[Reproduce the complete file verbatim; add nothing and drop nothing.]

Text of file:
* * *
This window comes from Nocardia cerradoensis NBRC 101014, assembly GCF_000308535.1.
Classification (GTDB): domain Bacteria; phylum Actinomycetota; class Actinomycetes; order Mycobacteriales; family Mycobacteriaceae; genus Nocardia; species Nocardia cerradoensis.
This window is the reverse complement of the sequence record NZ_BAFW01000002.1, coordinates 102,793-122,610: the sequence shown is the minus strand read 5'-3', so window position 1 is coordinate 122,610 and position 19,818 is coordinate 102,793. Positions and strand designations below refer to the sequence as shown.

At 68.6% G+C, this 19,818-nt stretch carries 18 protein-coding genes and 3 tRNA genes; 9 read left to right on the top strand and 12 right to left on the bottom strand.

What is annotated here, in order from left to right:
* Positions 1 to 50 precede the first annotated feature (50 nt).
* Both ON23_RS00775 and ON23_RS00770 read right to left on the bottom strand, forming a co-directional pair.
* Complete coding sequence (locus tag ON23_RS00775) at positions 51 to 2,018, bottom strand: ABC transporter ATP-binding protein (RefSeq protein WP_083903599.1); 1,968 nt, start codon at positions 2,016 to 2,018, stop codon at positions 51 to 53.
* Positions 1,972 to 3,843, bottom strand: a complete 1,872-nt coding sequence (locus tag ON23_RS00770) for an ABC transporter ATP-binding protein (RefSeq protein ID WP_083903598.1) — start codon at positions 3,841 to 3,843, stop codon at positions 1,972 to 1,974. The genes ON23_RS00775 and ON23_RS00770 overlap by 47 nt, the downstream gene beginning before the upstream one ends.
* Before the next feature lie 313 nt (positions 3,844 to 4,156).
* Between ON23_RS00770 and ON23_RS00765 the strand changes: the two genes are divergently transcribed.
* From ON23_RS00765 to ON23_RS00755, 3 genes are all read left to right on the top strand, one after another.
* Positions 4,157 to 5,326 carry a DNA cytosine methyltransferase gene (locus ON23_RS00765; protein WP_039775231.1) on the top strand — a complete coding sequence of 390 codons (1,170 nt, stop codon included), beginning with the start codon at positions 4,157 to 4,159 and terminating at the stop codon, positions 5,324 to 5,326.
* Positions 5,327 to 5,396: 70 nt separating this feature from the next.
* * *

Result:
This window comes from Nocardia cerradoensis NBRC 101014, assembly GCF_000308535.1.
Classification (GTDB): domain Bacteria; phylum Actinomycetota; class Actinomycetes; order Mycobacteriales; family Mycobacteriaceae; genus Nocardia; species Nocardia cerradoensis.
This window is the reverse complement of the sequence record NZ_BAFW01000002.1, coordinates 102,793-122,610: the sequence shown is the minus strand read 5'-3', so window position 1 is coordinate 122,610 and position 19,818 is coordinate 102,793. Positions and strand designations below refer to the sequence as shown.

At 68.6% G+C, this 19,818-nt stretch carries 18 protein-coding genes and 3 tRNA genes; 9 read left to right on the top strand and 12 right to left on the bottom strand.

What is annotated here, in order from left to right:
* Positions 1 to 50 precede the first annotated feature (50 nt).
* Both ON23_RS00775 and ON23_RS00770 read right to left on the bottom strand, forming a co-directional pair.
* Complete coding sequence (locus tag ON23_RS00775) at positions 51 to 2,018, bottom strand: ABC transporter ATP-binding protein (RefSeq protein WP_083903599.1); 1,968 nt, start codon at positions 2,016 to 2,018, stop codon at positions 51 to 53.
* Positions 1,972 to 3,843, bottom strand: a complete 1,872-nt coding sequence (locus tag ON23_RS00770) for an ABC transporter ATP-binding protein (RefSeq protein ID WP_083903598.1) — start codon at positions 3,841 to 3,843, stop codon at positions 1,972 to 1,974. The genes ON23_RS00775 and ON23_RS00770 overlap by 47 nt, the downstream gene beginning before the upstream one ends.
* Before the next feature lie 313 nt (positions 3,844 to 4,156).
* Between ON23_RS00770 and ON23_RS00765 the strand changes: the two genes are divergently transcribed.
* From ON23_RS00765 to ON23_RS00755, 3 genes are all read left to right on the top strand, one after another.
* Positions 4,157 to 5,326 carry a DNA cytosine methyltransferase gene (locus ON23_RS00765; protein WP_039775231.1) on the top strand — a complete coding sequence of 390 codons (1,170 nt, stop codon included), beginning with the start codon at positions 4,157 to 4,159 and terminating at the stop codon, positions 5,324 to 5,326.
* Positions 5,327 to 5,396: 70 nt separating this feature from the next.